Montana: First License Issued to Hemp Grower
By Matthew Brown, Associated Press
BILLINGS – The state this month issued its first license for an industrial hemp-growing operation to a woman who said she wants to develop a domestic market for the plant despite federal law barring its cultivation.
Laura Murphy, of Bozeman, was the first to apply for the two-year licence since the state Legislature approved its commercial cultivation in 2001.
Federal law prohibits such activity, but the license issued by the Montana Agriculture Department on Oct. 14 could challenge whether the U.S. Drug Enforcement Administration is willing to override the state.
Hemp is similar to illegal marijuana but without the mind-altering ingredient of the drug. It is grown in parts of Canada and Europe and has a range of uses, from fibers for clothing to a source of biofuels.
Murphy called the application process "pretty easy."
"I went in and had a criminal history check and fingerprints and said I had land to grow it on," she said. "They didn't have an official license for me; it's just a letter."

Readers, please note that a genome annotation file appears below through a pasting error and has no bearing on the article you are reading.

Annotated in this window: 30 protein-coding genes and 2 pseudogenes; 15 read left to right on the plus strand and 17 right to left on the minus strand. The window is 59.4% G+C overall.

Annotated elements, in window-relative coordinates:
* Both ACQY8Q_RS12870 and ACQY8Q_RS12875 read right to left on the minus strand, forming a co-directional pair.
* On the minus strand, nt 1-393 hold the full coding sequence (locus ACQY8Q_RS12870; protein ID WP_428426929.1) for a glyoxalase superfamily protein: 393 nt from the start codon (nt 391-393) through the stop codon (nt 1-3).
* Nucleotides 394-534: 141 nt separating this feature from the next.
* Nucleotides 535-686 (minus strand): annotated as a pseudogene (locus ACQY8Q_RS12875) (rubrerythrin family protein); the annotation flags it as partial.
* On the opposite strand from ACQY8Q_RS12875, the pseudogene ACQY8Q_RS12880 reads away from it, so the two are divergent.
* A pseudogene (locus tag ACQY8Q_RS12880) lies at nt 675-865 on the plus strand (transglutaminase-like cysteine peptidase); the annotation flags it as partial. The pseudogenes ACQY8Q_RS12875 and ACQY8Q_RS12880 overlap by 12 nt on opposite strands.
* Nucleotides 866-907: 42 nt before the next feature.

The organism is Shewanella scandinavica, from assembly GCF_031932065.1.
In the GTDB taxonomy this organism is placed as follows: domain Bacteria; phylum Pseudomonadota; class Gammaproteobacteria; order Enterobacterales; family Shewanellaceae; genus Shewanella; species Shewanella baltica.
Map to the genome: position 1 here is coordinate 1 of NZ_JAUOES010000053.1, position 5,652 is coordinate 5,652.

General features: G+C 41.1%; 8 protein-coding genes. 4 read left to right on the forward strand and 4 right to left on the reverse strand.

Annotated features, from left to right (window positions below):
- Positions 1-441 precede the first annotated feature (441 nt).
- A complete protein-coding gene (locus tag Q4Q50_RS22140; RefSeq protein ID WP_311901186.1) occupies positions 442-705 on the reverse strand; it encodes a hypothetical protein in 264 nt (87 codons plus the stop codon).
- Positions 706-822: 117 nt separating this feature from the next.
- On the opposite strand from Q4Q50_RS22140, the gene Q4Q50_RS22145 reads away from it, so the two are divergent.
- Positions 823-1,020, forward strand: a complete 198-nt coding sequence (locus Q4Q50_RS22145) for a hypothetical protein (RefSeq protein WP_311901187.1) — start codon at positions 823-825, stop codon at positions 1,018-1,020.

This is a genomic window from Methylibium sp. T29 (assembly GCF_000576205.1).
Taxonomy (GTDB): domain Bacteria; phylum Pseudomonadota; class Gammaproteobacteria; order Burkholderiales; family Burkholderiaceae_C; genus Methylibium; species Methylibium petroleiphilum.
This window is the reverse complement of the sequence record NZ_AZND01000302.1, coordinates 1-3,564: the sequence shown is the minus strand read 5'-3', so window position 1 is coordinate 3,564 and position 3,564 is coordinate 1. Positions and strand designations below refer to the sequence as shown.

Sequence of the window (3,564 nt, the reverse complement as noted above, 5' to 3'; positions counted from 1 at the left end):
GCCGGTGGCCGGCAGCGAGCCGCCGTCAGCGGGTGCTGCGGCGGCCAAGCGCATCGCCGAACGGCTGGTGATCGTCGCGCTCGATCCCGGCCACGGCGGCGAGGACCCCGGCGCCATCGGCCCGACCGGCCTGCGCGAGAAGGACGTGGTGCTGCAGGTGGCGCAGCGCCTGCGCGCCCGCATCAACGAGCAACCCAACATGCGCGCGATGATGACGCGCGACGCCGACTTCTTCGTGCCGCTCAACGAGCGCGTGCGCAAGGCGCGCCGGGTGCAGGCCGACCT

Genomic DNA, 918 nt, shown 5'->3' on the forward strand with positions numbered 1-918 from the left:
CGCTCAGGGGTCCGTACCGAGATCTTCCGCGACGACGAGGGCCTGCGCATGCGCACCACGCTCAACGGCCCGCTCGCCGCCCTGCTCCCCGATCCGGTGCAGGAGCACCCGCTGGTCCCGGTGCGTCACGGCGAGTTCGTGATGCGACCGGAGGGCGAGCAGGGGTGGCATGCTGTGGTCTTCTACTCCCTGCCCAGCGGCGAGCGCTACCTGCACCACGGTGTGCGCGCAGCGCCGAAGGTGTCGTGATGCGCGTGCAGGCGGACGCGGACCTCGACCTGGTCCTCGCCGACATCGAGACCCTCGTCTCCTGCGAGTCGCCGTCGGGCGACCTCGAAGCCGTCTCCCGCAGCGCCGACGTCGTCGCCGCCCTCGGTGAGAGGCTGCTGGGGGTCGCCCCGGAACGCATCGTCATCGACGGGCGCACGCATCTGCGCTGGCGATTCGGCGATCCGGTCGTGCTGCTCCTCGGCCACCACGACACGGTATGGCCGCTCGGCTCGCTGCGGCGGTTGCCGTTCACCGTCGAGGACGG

She said she intends to lease 160 acres of unused ranch land near Ennis and is trying to arrange contracts with buyers.
Montana applied to the DEA in 2002 for recognition of the state's hemp growing law. The request was denied, but Montana Agriculture Department attorney Cort Jensen said it could be reconsidered now that a license has gone out.
"Obviously hemp is a little different than ordinary marijuana, but they have declined in the past," he said. In the meantime, he added: "We will administer the state law."
In her license, Murphy was warned by Jensen that "growing hemp is still illegal."
"You still need to get permission from the Drug Enforcement Agency in order to grow it without facing the possibility of federal charges or property confiscation," he wrote.
He also said that if she wished to use pesticides, Murphy would have to make arrangements through the Agriculture Department since none is currently approved for hemp.
Related: Madison County woman allowed to grow hemp
Montana issues license to grow hemp